Tonometry: Your veterinarian will use a special instrument called a tonometer to measure the intraocular pressure (IOP) for each of your pet’s eyes. This can look scary because the instrument must be pressed against the cornea to take a measurement, but your pet will be given numbing drops beforehand so the procedure is not painful. Often multiple measurements are taken from each eye and compared to determine whether the pressure is elevated in one or both eyes.
Gonioscopy: Your veterinarian may use a special lens, placed on your pet’s cornea, to view the iridocorneal angle of the affected eye. This can help your veterinarian determine whether the angle is malformed (primary glaucoma) or obstructed. This test may require referral to a veterinary ophthalmologist because it requires special equipment.
Blood work: In some cases, an underlying systemic disease may have caused your dog’s secondary glaucoma. Your veterinarian may recommend a full medical workup, including a complete blood count and biochemistry panel, to identify and address the underlying problem.
Glaucoma Treatment for Dogs
Acute glaucoma—which comes on quickly—is an emergency and must be treated rapidly in order to save your dog’s vision. Your dog may need to be hospitalized so that medications can be administered and intraocular pressure can be rechecked frequently.
A combination of topical and intravenous medications may be used to help bring your dog’s intraocular pressure down quickly. Once the initial crisis has been controlled, your dog will likely be sent home on maintenance medications.
Medications for Dog Glaucoma
Glaucoma cannot be cured with medical therapy alone, but it can be managed with daily medication. The goal of medical therapy is to improve fluid draining, reduce intraocular pressure, and delay the onset of blindness.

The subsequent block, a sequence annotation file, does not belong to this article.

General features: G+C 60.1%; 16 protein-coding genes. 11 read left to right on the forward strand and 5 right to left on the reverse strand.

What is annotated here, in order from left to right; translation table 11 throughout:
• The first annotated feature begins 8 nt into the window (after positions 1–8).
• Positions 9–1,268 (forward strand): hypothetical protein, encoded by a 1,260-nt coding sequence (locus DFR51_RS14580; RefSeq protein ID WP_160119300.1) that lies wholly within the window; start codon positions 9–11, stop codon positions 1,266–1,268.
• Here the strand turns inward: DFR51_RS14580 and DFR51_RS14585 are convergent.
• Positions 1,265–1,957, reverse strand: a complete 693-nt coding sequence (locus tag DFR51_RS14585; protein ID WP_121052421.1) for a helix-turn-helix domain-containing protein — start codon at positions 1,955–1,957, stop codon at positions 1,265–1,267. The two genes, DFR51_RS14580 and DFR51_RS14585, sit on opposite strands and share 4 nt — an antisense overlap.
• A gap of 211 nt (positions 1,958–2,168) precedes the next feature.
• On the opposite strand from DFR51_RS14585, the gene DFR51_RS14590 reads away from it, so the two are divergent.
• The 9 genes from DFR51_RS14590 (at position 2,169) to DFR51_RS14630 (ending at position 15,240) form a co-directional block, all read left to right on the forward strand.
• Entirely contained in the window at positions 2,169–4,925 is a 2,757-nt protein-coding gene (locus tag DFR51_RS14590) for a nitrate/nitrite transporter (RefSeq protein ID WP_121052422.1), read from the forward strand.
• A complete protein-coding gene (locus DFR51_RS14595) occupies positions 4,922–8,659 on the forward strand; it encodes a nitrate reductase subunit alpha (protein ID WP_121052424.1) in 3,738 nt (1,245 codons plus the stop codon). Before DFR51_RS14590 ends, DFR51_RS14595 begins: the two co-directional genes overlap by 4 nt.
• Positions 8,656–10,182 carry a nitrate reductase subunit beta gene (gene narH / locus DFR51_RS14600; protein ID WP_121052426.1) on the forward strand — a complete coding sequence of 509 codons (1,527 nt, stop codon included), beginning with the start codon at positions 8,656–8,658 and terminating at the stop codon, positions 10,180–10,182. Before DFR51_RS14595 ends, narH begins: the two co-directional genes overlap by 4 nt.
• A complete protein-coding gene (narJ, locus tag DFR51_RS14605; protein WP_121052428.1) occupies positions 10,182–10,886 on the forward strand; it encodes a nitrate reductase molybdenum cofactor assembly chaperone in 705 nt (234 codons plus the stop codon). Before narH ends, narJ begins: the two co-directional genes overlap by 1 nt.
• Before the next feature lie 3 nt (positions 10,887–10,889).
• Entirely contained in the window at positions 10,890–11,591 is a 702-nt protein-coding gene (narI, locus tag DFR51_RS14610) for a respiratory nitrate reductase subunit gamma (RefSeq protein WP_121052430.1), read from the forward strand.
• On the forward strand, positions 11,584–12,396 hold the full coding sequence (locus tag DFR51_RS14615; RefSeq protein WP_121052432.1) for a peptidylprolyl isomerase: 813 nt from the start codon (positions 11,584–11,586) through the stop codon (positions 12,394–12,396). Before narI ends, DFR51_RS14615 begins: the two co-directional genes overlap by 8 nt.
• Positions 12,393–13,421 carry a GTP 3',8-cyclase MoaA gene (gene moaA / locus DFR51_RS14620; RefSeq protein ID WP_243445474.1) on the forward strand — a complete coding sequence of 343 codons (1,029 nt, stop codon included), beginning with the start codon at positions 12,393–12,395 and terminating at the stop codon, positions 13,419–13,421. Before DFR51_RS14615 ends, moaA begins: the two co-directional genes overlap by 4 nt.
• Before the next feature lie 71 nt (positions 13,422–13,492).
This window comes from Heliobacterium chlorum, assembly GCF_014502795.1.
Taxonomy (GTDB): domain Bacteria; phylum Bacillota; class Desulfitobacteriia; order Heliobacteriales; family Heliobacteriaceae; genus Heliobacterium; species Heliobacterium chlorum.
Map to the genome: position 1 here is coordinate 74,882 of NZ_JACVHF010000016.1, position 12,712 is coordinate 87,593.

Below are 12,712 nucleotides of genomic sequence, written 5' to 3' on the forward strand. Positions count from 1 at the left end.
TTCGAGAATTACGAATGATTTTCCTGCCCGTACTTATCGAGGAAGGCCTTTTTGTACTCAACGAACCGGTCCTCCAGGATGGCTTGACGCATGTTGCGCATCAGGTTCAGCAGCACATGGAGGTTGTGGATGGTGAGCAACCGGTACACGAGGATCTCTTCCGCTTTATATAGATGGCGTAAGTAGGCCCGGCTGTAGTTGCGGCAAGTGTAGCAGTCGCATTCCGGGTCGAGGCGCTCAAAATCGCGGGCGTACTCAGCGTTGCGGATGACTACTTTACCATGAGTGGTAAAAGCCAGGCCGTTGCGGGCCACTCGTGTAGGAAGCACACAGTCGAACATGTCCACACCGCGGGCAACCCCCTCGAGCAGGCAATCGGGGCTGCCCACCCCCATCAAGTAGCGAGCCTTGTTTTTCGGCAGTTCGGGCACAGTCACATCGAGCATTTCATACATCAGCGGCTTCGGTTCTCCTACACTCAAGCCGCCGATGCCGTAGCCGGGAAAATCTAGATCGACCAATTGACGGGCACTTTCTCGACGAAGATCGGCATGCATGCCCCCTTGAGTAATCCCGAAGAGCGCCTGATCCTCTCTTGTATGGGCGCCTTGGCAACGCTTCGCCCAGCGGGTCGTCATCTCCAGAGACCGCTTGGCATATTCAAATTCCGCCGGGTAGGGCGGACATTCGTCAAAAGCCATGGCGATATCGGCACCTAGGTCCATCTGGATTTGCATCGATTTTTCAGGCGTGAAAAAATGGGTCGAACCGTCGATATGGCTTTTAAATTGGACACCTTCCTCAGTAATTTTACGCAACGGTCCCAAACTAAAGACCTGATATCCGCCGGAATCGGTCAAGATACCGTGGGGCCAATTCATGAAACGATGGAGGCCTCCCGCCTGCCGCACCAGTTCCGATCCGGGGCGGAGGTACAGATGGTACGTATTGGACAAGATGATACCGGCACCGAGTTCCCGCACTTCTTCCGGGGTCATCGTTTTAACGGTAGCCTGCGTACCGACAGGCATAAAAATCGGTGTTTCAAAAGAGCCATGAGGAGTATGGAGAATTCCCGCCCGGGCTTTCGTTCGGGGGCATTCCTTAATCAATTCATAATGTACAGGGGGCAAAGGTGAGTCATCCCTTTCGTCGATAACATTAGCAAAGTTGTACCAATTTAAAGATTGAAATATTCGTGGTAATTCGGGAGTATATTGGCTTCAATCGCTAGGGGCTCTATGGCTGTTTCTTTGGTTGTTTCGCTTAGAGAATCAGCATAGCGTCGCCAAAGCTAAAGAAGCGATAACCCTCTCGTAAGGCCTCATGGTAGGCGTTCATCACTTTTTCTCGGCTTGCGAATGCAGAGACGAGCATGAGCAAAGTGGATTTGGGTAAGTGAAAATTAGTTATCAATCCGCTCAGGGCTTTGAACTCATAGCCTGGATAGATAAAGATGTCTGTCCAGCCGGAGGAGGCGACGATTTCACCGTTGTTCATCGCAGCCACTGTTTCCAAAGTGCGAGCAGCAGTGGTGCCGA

Your veterinarian may prescribe some or all of the following medications to control your dog’s glaucoma:
Prostaglandin Analogs. Topical prostaglandin analogs such as latanoprost help reduce intraocular pressure by increasing the outflow of fluid (aqueous humor). These drugs are typically prescribed as an eye drop that is administered once or twice daily.
Carbonic Anhydrase Inhibitors (CAIs). These drugs decrease the production of aqueous humor so that less fluid accumulates in the eye. They are typically prescribed as a topical eye drop that must be administered 2-3 times daily.
Beta-Blockers. Topical beta-blockers are prescribed to decrease the production of aqueous humor and reduce intraocular pressure. These eye drops are usually not adequate treatment by themselves and are often prescribed alongside other medications.
Glaucoma Surgery for Dogs
In some cases, surgery may be performed on the affected eye to open the filtration angle or to decrease the production of fluid. These procedures are most commonly used in cases of primary glaucoma in the hopes of preserving vision. This type of surgery is typically performed by a veterinary ophthalmologist.
Severe cases of glaucoma may necessitate surgical removal of the eye, a procedure called enucleation. This procedure may be performed if medical therapy does not help or if irreversible blindness has already occurred.
Many dogs quickly adjust to having only one eye. Removing the painful and diseased eye also significantly improves a dog’s quality of life.
General Cost to Treat Glaucoma in Dogs
The cost to treat glaucoma varies depending on the type of glaucoma and the severity. Glaucoma that can be managed at home with topical medications can be relatively inexpensive to treat.
Owners that elect to pursue surgery with a veterinary ophthalmologist should expect to pay several thousand dollars for this type of specialty procedure.
How to Prevent Glaucoma in Dogs
Some dogs with primary glaucoma do not develop clinical disease until later in life. In these cases, starting prophylactic medication before symptoms start can help delay the onset of clinical disease. Your veterinarian can help you determine if this type of preventive measure is a good choice for your dog.
Dogs with primary glaucoma should not be used in breeding programs because this condition is genetic. In some breeds, such as Beagles, a genetic screening test is available to help identify potential carriers.
- Anterior Lens Luxation